The strawberry field at Wegmeyer Farms is blanketed with plants laden with blossoms and fruit. The field slopes down from the grass-covered parking area, and the rows are covered with black plastic to keep the weeds out and prevent erosion. During my visits, workers picked berries and put them in flats destined for nearby Whole Foods Markets, while visitors selected berries and dropped them into picking buckets. The farm is in a very peaceful area of Loudoun County with beautiful views of the hills, giving me the chance to enjoy the stillness of the cool morning while I worked. It was a Zen-like experience.
The strawberries ripened early this year due to the warm winter weather, just in time for Mother’s Day. The ripe berries were a brilliant, shiny red, gleaming in the buckets, and the sweet flavor of the just-picked berries was so enticing that I could just sit with the bucket and eat them as is, nothing else required. But I also had desserts in mind: shortcake, ice cream, trifle, pie. It’s strawberry season and it passes so quickly, so I want to enjoy it in every way possible.
My favorite kind of shortcake is the old-fashioned biscuit type, and these shortcakes from Southern Biscuits by Nathalie Dupree are excellent. I particularly like the combination of brown sugar and buttermilk, which goes so well with whipped cream and fresh strawberries. The original recipe bakes the shortcake in 6-inch cake pans, though I like to cut them like biscuits and bake on a sheet pan, just shape the dough very carefully with as little pressure as possible so the final texture won’t be tough, then cut.
I like to eat shortcake with the fresh strawberries on their own, no sugared sauce, and just a teaspoon of local honey drizzled on top.
- 8 ounces (226 g) fresh strawberries, hulled and sliced
- 2-1/4 cups (270 g) unbleached all-purpose flour
- 1/3 cup (37 g) packed light brown sugar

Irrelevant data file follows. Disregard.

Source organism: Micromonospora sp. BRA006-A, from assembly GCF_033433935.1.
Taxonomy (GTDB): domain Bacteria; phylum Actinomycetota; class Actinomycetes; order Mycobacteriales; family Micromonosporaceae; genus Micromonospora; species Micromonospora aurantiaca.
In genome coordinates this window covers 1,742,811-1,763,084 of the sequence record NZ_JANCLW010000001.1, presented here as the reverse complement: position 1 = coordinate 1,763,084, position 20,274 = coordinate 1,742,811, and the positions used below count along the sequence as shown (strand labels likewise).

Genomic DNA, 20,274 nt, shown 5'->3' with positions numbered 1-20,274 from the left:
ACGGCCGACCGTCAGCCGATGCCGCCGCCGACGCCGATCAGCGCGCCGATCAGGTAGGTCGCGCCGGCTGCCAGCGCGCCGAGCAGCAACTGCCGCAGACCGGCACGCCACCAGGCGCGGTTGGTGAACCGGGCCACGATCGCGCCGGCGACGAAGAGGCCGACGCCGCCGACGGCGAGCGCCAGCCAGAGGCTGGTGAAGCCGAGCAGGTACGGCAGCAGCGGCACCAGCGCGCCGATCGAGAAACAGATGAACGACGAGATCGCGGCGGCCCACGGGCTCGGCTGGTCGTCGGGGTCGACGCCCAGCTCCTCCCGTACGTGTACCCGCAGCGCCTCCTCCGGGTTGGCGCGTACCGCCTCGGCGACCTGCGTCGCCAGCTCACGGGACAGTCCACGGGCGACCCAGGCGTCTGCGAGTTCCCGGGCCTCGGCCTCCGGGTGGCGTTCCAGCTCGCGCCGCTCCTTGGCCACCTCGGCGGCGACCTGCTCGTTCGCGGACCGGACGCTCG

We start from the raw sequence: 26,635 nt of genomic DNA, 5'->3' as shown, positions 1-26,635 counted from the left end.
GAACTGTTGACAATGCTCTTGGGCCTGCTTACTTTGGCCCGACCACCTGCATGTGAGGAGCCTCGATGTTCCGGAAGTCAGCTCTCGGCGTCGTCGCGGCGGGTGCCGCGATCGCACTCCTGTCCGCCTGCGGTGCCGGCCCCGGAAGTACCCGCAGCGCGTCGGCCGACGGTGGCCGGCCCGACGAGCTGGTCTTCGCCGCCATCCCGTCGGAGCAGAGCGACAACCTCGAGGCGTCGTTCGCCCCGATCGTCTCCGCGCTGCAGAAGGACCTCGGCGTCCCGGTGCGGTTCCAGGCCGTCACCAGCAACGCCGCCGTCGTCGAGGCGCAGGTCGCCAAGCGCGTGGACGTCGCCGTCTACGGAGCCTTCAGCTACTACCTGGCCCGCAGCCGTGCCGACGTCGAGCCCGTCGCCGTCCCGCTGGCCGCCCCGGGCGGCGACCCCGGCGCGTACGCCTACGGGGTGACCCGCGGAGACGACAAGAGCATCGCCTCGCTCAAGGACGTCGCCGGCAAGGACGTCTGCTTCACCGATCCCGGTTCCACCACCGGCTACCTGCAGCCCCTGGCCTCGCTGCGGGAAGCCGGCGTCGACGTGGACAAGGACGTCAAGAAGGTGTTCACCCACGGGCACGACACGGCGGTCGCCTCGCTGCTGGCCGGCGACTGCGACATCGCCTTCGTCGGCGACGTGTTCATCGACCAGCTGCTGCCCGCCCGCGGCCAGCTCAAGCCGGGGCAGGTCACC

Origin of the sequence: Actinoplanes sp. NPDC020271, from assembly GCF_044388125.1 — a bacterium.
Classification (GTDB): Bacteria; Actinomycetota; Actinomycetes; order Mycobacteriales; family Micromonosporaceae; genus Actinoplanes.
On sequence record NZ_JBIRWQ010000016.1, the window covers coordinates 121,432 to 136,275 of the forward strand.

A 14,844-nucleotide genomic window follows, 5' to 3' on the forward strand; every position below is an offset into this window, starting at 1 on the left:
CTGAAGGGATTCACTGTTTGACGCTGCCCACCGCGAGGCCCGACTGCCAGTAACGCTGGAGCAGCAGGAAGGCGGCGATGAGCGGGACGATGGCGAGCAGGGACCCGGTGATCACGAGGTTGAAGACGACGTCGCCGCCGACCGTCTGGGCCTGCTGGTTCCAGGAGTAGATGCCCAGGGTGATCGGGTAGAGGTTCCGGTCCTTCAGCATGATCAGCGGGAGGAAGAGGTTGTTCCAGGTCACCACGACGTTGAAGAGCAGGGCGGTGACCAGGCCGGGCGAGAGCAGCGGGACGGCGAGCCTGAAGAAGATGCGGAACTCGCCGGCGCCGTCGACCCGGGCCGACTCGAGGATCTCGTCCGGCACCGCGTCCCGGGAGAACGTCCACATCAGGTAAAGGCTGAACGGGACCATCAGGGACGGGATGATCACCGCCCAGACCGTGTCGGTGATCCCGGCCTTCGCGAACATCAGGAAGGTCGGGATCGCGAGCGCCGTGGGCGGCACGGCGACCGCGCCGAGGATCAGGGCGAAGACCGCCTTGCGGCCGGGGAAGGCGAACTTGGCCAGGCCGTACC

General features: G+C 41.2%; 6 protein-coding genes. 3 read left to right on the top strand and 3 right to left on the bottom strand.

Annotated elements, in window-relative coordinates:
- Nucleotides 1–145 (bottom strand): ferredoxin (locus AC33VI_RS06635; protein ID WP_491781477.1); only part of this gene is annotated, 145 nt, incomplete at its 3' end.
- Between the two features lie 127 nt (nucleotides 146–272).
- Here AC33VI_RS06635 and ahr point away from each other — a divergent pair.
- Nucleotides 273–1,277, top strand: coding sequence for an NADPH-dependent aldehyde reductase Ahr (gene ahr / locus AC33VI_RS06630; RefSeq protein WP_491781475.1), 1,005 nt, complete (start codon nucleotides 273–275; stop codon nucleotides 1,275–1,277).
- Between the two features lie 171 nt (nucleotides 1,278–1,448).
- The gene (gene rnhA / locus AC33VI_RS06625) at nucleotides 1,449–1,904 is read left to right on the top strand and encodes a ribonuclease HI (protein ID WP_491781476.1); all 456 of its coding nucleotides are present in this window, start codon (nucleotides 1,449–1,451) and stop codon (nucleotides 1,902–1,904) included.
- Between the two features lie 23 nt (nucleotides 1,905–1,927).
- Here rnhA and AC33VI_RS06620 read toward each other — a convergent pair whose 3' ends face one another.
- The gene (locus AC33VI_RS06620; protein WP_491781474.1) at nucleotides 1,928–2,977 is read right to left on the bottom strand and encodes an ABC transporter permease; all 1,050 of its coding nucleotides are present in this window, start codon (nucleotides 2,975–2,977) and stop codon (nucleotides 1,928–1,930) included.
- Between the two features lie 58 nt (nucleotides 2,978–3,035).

- 2 teaspoons baking powder
- 1/4 teaspoon baking soda
- 1/2 teaspoon salt
- 1/3 cup (75 g) chilled butter, roughly cut into 1/2-inch cubes
- 1-1/4 cups (300 ml) buttermilk, divided
- 1 tablespoon light brown sugar
- WHIPPED CREAM
- 1 cup (240 ml) heavy whipping cream
- 1 tablespoon confectioners sugar, sifted
- Place the baking rack in the top third of the oven and preheat to 425° F/220° C.
- In the large bowl, whisk the flour, brown sugar, baking powder, baking soda, and salt. Reserve the remaining 1/4 cup of flour. Work the butter pieces in with a dough blender until the butter and flour clumps together in pea-sized lumps. (You can also use two knives.) The butter should stay cold, so if the butter gets warm, put the bowl in the refrigerator for 5 minutes or so to chill.
- Make a hollow in the center of the flour and pour in 1 cup of the buttermilk. Stir with a rubber spatula just until all the flour is mixed in and the dough pulls away from the sides of the bowl. The dough should be a little wet and shaggy. If it’s too wet, add 1 to 2 tablespoons of flour, or if it’s too dry, add 1 to 2 tablespoons of the remaining milk.
- Scrape the dough out into two 6-inch cake pans and sprinkle the top with light brown sugar. Bake in the preheated oven until the tops are light golden, about 10 to 14 minutes, rotating the pans about halfway through baking. When the biscuits are done, remove from the oven and cut into 6 triangles. Split and serve with whipped cream and sliced strawberries. [Optional: Cut into biscuits and bake on a baking sheet lined with parchment.]
- While the shortcakes bake, use a hand mixer to whip the cream and confectioners sugar in a small mixing bowl, until the cream has soft peeks. Spoon onto the hot shortcakes and top with sliced strawberries. Drizzle a little honey over the strawberries and serve.
large wide bowl
2 (6-inch) cake pans, lightly greased or 1 half sheet baking pan lined with parchment
biscuit cutter (optional)
small mixing bowl
The original recipe bakes the shortcake in 6-inch cake pans, though I like to cut them like biscuits and bake on a sheet pan, just shape the dough very carefully with as little pressure as possible so the final texture won’t be tough, then cut.
More Recipes with Strawberries
More from The Farm Project
More Recipes with Strawberries from Other Blogs
[An original post from Andrea Meyers: making life delicious. All images and text copyrighted, All Rights Reserved.]
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